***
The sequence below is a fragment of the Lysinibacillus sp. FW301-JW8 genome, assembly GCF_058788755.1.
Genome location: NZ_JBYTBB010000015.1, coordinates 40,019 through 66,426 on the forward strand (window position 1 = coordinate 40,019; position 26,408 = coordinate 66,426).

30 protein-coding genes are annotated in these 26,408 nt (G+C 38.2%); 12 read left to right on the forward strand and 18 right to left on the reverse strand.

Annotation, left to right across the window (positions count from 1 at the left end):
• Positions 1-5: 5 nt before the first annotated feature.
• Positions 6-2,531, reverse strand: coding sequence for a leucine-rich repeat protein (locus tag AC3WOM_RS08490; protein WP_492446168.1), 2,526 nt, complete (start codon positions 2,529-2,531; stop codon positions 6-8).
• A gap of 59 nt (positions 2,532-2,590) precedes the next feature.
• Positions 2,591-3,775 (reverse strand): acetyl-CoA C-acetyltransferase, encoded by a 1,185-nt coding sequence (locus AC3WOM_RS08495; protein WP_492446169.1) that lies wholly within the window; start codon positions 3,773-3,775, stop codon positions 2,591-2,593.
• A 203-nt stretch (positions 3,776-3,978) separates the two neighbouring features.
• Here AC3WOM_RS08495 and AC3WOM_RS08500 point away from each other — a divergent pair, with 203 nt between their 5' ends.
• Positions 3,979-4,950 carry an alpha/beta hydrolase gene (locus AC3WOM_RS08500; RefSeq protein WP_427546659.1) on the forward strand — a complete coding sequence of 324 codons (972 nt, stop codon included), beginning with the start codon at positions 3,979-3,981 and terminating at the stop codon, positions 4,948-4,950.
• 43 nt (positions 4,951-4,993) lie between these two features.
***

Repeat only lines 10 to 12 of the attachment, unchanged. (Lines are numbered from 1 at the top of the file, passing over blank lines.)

• Here AC3WOM_RS08495 and AC3WOM_RS08500 point away from each other — a divergent pair, with 203 nt between their 5' ends.
• Positions 3,979-4,950 carry an alpha/beta hydrolase gene (locus AC3WOM_RS08500; RefSeq protein WP_427546659.1) on the forward strand — a complete coding sequence of 324 codons (972 nt, stop codon included), beginning with the start codon at positions 3,979-3,981 and terminating at the stop codon, positions 4,948-4,950.
• 43 nt (positions 4,951-4,993) lie between these two features.